CASE STUDY:  Committee  for a Better Arvin — Oil and Gas Ordinance

oil-well-in-field-shutterstockIn 2018, community leaders in Arvin pressured  city officials to pass an unprecedented, health- protective oil and gas ordinance, and used the  California Environmental Quality Act (CEQA) in  litigation to protect residents from four new oil and  gas wells. Twenty miles southeast of Bakersfield,  Arvin lies directly over an oil field in Kern County,  where the oil and gas industry exerts immense  political power. More than 80,000 wells exist in  Kern County. In Arvin, a dozen oil and gas wells are  already operating next to homes and schools. Due  in part to local oil and gas drilling, Arvin residents  are exposed to ozone and particulate matter at  concentrations higher than 94 to 98 percent of the  rest of the state. Many residents suffer from severe  asthma, allergies, cancer, and other illnesses.

In 2014, the Committee for a Better Arvin (CBA)  and the Center on Race, Poverty & the Environment  (CRPE) decided to take action to protect Arvin  families from further oil and gas pollution. Over the  course of four years, CBA members collected more  than 2,600 petitions and spoke to city officials  to advocate for modernizing the city’s oil and gas  ordinance. Finally, they convinced the Arvin City  Council to pass a new oil and gas ordinance on  July 17, 2018, that creates a 300-foot setback  between wells and residences, provides additional  monitoring and reporting requirements, and  significantly increases permitting fees. [72]

Unfortunately, during the same time, the city also  approved Petro-Lud Inc.’s application to drill four  oil and gas wells in the middle of a residential  neighborhood without any review under CEQA.  Represented by CRPE and Shute, Mihaly &  Weinberger, CBA filed a lawsuit challenging the  city’s approval with the Kern County Superior Court.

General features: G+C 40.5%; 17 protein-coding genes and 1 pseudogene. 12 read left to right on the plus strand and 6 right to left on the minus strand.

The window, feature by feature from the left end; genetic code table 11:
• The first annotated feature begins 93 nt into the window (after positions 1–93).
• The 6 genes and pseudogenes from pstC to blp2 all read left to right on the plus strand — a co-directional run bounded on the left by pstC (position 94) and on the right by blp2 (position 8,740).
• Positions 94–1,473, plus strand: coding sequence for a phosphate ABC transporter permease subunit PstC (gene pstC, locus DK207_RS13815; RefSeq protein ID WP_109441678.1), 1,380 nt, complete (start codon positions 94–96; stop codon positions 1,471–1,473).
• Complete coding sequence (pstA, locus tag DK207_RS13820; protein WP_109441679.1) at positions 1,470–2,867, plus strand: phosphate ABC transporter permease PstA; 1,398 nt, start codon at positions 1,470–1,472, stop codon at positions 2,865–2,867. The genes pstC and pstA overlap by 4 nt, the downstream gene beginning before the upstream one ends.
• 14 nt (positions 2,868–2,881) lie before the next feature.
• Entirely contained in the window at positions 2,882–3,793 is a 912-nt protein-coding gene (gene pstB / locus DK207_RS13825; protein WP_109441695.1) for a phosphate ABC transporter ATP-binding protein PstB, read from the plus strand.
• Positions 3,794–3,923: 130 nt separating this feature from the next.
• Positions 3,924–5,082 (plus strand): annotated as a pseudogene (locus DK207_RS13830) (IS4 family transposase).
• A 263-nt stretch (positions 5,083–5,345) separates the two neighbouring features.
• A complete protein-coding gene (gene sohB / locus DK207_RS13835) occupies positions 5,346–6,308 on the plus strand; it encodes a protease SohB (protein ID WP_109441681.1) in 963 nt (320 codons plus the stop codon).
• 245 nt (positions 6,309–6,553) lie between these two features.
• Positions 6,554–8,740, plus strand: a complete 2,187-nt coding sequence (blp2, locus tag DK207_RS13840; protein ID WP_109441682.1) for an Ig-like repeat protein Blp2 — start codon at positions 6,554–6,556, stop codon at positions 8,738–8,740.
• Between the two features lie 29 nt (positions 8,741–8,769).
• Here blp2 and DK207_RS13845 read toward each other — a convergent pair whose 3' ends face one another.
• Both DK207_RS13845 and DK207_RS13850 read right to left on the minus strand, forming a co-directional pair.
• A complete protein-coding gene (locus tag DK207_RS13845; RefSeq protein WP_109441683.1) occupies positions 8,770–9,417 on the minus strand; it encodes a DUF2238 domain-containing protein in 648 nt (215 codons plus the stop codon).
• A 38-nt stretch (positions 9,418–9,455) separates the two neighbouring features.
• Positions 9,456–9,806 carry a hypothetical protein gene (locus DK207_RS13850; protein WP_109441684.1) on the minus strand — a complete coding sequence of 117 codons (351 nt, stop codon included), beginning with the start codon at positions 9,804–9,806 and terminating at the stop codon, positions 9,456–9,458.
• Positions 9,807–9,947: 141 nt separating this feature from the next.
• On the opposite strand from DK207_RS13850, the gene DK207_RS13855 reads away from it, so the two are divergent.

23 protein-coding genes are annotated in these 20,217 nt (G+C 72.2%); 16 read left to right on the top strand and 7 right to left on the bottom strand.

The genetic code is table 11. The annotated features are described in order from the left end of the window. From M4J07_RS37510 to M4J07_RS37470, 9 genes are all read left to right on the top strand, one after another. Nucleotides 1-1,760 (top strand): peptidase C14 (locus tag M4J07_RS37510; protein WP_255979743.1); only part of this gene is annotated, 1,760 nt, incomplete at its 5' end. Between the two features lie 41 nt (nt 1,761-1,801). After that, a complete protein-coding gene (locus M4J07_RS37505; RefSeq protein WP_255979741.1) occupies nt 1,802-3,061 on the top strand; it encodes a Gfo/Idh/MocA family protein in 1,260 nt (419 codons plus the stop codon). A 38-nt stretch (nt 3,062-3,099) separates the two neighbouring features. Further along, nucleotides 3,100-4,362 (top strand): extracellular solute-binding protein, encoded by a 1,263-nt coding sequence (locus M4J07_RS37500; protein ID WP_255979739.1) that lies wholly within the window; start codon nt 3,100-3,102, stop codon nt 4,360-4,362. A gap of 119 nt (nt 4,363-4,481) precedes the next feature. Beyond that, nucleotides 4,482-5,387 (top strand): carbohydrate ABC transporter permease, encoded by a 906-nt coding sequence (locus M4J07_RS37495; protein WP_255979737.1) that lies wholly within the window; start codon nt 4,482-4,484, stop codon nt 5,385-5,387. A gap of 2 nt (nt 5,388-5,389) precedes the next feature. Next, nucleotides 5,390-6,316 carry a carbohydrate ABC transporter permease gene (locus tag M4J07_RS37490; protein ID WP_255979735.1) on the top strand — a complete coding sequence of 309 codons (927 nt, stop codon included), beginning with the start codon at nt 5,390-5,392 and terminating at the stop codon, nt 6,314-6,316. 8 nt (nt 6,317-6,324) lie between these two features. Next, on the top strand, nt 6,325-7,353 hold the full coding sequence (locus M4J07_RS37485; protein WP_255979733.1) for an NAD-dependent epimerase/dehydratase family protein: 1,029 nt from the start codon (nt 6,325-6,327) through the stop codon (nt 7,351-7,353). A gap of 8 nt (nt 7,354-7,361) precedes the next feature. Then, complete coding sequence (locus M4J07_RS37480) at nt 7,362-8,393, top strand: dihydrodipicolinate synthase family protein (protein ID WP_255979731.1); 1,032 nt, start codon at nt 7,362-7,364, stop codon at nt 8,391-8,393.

Despite dozens of community members’  testimonies on the severe health impacts that can  result from these oil and gas wells—and despite  the finding in Arvin’s newest oil and gas ordinance  that all oil and gas operations can significantly   impact the city’s air, water, and soil, and are  “incompatible with residential uses”—the city of  Arvin approved Petro-Lud’s project by finding it  “exempt” from CEQA under the “small structures”  exemption. This exemption, however, is reserved  for the construction of single-family homes, small  shops, and similar projects that do not typically  cause significant environmental harm.

Fortunately,  the Court decided the case in favor of CBA, concluding that CEQA’s small structures exemption could not be stretched to include Petro-Lud’s oil and gas project, reasoning that “[oil] and gas  exploration and production are intensive industrial operations with a reasonably possible potential  for significant adverse environmental effects.”  The Court’s decision sends a clear message to  local governments and to the oil industry that  environmental impacts caused by oil and gas  projects cannot be masked by improper reliance on  a CEQA exemption.

Just as the new oil and gas ordinance is a remarkable demonstration of a community-driven,  health protective land use policy, the litigation underscores that CEQA is one of the few and  most critical tools EJ communities have to protect polluted families from harmful projects. It also  underscores how much EJ communities have to work in order to succeed: Just when they think that they  are making progress, they often find that they must  begin fighting the next battle. As Estela Escoto,  president of Committee for a Better Arvin, says: “Para nosotros, el haber detenido la construcción de  los cuatro pozos es un gran logro para CBA, y vamos  a seguir adelante luchando por nuestra comunidad.”  (“For us, having stopped the construction of the four wells is a big victory for CBA, and we will continue  fighting for our community.”)

“For us, having stopped the construction of the four wells is a big victory for CBA, and we will continue  fighting for our community.”

Endnotes are numbered as in the full report:

Arvin, California, City Council Ordinance § 451 Text Amendment § 2017-04, An Oil and Gas Ordinance for the Regulation of Petroleum Facilities and Operations, 9 and 55;